"As a writer of westerns you have to be very careful. If you try to write a history of the real West, then you are not appealing to your western reader. He knows a fair bit about these frontiers, Indian wars, wagon trains, and crossing the great plains, but he doesn’t really want to be told about that."

For readers of the genre, there were certain expectations and conventions, he said. It was a romanticized, fictionalized version of the American West.

While readers didn’t want history, Brian could not be careless with the details. "My readers will quickly pick up anything that’s loose in the form of weaponry, such as a Colt or a Winchester repeating rifle. All these things you have to be careful about. Similarly with clothing. Broad-brimmed hats. Never say trousers -- always pants. And so on."

Unlike many of his writing colleagues, he is qualified to speak about the use of guns in conflict, having served with the Gurkhas in Malaya. He has vivid memories of some hard-kicking military firearms. "I can tell you one thing -- recoil is phenomenal."


What he has not done is visited the places that today occupy the mythical territory of his books.

"I have travelled in many countries throughout the world, but have never been to the American states. And sometimes I feel a little bit fearful about doing it. If I went out there, I would certainly want to go right into the Mid West, and I just wonder whether I would be a bit disillusioned. Would Utah seem quite as Utah seems to be in my books?"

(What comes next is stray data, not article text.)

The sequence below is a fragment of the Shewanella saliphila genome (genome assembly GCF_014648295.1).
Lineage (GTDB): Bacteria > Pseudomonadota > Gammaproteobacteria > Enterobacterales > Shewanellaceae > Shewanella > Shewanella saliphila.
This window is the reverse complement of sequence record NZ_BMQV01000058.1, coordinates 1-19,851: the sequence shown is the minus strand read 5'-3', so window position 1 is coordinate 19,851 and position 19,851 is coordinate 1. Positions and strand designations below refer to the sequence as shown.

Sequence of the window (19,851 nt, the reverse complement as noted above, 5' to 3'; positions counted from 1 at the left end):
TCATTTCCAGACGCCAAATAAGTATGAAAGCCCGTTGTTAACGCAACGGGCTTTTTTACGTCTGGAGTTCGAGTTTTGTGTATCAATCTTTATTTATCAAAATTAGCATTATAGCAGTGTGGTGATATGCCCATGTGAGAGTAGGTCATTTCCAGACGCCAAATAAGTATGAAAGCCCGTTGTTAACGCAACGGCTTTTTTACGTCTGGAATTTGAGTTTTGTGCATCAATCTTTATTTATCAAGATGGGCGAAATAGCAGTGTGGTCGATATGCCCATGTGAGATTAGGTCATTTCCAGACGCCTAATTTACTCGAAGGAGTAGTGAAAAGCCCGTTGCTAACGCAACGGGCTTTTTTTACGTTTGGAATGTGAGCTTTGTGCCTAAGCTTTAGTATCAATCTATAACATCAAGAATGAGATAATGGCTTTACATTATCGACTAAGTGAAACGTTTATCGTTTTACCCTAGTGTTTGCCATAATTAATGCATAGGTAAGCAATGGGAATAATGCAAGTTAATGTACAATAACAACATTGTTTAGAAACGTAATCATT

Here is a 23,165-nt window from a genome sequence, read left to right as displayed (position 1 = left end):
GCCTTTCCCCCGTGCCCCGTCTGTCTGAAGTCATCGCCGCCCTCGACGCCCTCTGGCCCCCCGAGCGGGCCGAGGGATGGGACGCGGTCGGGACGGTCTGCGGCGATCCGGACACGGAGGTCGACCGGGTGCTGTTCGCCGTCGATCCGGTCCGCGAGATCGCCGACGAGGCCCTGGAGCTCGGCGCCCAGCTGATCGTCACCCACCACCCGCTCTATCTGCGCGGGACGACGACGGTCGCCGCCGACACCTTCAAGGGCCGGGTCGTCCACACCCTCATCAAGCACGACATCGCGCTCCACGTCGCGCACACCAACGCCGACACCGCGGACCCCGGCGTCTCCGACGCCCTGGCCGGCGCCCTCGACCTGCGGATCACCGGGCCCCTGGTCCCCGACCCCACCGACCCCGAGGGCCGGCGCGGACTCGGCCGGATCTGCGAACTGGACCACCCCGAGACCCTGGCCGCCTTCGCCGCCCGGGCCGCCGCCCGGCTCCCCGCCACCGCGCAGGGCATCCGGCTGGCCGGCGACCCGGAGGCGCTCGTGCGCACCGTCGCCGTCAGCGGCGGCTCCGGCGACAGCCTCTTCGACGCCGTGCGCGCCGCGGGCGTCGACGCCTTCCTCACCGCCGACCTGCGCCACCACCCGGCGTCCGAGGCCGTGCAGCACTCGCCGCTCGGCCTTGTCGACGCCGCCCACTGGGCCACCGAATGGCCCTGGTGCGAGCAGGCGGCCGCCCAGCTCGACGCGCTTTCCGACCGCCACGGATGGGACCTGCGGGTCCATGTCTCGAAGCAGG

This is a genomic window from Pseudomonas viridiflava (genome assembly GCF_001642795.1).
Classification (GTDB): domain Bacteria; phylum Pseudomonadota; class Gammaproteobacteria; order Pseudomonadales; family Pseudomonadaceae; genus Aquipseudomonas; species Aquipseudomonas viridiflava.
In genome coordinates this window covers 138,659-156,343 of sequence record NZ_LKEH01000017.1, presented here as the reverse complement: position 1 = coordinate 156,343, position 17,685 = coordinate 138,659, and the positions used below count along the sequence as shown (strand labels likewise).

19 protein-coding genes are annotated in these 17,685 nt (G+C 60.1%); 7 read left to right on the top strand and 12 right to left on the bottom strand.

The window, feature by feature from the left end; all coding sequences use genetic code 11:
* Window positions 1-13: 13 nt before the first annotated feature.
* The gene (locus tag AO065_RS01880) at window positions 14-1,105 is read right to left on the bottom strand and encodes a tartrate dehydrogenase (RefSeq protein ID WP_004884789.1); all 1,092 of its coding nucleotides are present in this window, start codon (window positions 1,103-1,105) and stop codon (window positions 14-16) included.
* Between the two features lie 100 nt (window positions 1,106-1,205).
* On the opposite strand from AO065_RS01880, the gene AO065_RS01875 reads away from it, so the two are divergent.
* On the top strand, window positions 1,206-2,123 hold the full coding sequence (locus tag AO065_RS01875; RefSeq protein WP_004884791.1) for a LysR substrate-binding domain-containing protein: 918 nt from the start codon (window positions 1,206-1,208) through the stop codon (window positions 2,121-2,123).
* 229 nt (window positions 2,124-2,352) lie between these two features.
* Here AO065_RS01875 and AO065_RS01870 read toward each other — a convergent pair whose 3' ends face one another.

Greg Mitchell rounds up broncs, ranches and cattle


The sheriff turned to the middle-aged man riding beside him."Harry don't seem to be too worried."
       Those were the last words that Henderson ever spoke.
       King  Leslie fired from concealment and put a rifle bullet between his eyes. The posse was now in a trap and the outlaws closed it. Rapid, close-range fire poured in from three sides. The surprise was complete and its effect devastating. Men were smashed from saddles, horses reared over and fell backwards or collapsed as though their legs had been swept from under them. A few fired back at the puffs of gunsmoke spouting from among the rocks but most wheeled their mounts and fled back the way they had come. The slaughter was unrelenting. Some threw up their arms and fell from their mounts, others slipped off quietly as though they had fallen asleep. Wounded men clung to saddle horns as they fled with all thoughts of fighting gone. Now only survival counted.

Killer's Kingdom
Greg Mitchell

THE other night I was reading the comment about black horses (the real ones) that headed the article "Judging Books by Their Covers" in the last Black Horse Extra. I found myself agreeing. I've ridden a lot of black horses at different times and have encountered some good ones but none that I would call outstanding. They have to be taken as you find them.